By Amy Silverman
By Olivia LaVecchia
By Monica Alonzo and Stephen Lemons
By Chris Parker
By Michael Lacey
By Weston Phippen
Let's say you're an environmentalist--and not just the kind tooling around in some gas guzzler with one of those cute license plates. You're the real thing. Maybe you've chained yourself to an old-growth tree, or plopped down before a bulldozer.
One morning, you scan your newspaper to see what Arizona's antienvironment Legislature is up to. It could be a story about relaxing penalties for big industrial polluters. Or about legislators shaking their fists at federal clean-air mandates.
You snap. You squint at the photo of a particularly offensive lawmaker, studying his face. You hatch a plan to confront this man, whose very name has become anathema to you: Russell "Rusty" Bowers. State senator. District 21. Exploiter of the West.
You lay in wait, and when Bowers leaves the Capitol parking lot in his dinged-up Toyota Camry, you follow him--all the way to the outskirts of Apache Junction. You watch the Toyota disappear behind desert scrub as it travels up a long dirt driveway leading to a five-acre lot.
You park your car, steeling yourself for what is to come. You conjure up an image of the Bowers homestead--a Superfund site surrounded by a moat of sludge; a trophy room adorned with stuffed spotted owls and Mexican gray wolves; a wasteland of toppled saguaros pocked by repeated shotgun blasts.
What you find is a salmon-colored Southwestern home set amid largely undisturbed desert.
A pleasant-looking middle-aged woman with blond hair answers the door. You ask for Rusty.
"He's out back," she says, then leads you around the side of the house. Along the way, you pass a little redheaded boy bouncing happily on a trampoline. He waves. You wave back. The woman points you toward a building constructed of unfinished gray concrete blocks.
"He's working . . . in there," she says.
You thank her and edge toward the building. What kind of work could he possibly be doing in there? Nothing good, that's for sure. Probably has his own Freon distillery.
Nothing you have ever read or heard about Bowers could possibly prepare you for what you are about to see. You've caught him in the act.
In Arizona, it's hard to imagine a more paradoxical figure than Rusty Bowers, who during five years in the Legislature has become one of the state's most powerful lawmakers.
Bowers is a proud conservative known for his stubbornness on environmental and family issues. On environmental issues, especially, he is the darling of industry.
He is also known for his charisma and self-deprecating wit. But he has a reputation, at least among those with whom he disagrees, for running his committees with far less decorum.
His career as a sculptor and painter provides for him, his wife and their seven children. Bowers speaks of his work passionately and at length, and he's clearly a proficient artist--his sculpture is realist, his paintings tend toward impressionism. (Of late, many of his commissions have come from individuals and institutions who have ample reason to curry favor with someone like Bowers. See accompanying story.)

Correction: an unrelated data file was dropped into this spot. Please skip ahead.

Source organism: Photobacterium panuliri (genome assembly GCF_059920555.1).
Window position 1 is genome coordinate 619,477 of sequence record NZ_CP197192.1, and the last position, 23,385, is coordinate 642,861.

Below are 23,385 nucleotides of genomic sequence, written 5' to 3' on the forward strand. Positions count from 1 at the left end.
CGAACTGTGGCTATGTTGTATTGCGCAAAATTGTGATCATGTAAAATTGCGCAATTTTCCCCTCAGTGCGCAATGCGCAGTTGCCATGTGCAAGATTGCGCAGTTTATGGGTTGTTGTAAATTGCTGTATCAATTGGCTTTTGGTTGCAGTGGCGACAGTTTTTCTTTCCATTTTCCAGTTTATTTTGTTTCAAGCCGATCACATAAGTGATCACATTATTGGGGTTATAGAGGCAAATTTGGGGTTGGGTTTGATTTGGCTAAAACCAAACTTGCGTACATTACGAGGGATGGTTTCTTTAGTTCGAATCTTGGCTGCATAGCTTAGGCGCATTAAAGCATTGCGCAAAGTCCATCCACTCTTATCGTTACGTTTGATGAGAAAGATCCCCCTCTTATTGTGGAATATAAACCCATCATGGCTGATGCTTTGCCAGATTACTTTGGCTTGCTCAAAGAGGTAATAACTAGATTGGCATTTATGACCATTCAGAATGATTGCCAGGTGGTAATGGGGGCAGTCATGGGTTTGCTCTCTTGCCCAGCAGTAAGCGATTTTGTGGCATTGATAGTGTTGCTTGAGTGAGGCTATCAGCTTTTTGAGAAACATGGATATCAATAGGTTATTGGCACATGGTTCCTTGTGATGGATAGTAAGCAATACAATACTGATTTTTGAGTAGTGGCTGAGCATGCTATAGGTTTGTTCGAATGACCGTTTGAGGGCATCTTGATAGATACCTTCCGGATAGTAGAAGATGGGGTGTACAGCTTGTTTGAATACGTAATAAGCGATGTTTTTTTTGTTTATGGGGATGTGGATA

Bowers, a devout Mormon, says his religion is the "filter" through which he processes all issues that come before him, especially family issues.
He's not the first Arizonan with a creative bent to make his way into state government. In 1990, Arizonans elected Democrat Richard Mahoney, a published poet, as secretary of state.
Mahoney met Bowers, then a newly elected state representative, for the first time in 1992. The two hit it off. A few days later, Mahoney got a call.
"It was Rusty, and he asked me if I'd be interested in reading some of his short stories, and I was surprised, you know, 'cause that's not the usual kind of currency people trade in around here," Mahoney remembers. "So I said, 'Sure,' and I read them. And they were quite good."
Mahoney calls Bowers "a free spirit," a man "who really doesn't march to anyone's tune at all."
There are others who will swear that Bowers hears a tune, and it's played by big business and extractive industries.
"He's such a conflicted character," she says. "Sure, he's warm and funny, he's artistic, but then he can be this annoying ideologue . . . he's like a renaissance man, but from the dark side."
Rusty Bowers' sensibilities and his politics truly are strange bedfellows. His gifts as a sculptor and painter and musician and athlete and bilingual missionary do not seem to comport with his politics.
Longtime detractors are often baffled by Bowers once they get to know him personally. How can a guy this sensitive and, seemingly, enlightened be such a brutal reactionary?
Bowers, who is keenly competitive, surely revels in his mystique, although he betrays no evidence of caring a whit.
"So I'm misunderstood," he says. "I can live with that."
Rusty Bowers makes an immediate impression, starting with his handshake.
Most lawmakers' hands suffer little more than the occasional paper cut. Bowers' have been toughened by years of work.
He's six-foot-three, and possesses the kind of rawboned face that would look right at home in a Grant Wood painting. His voice seldom rises above a mellow rumble.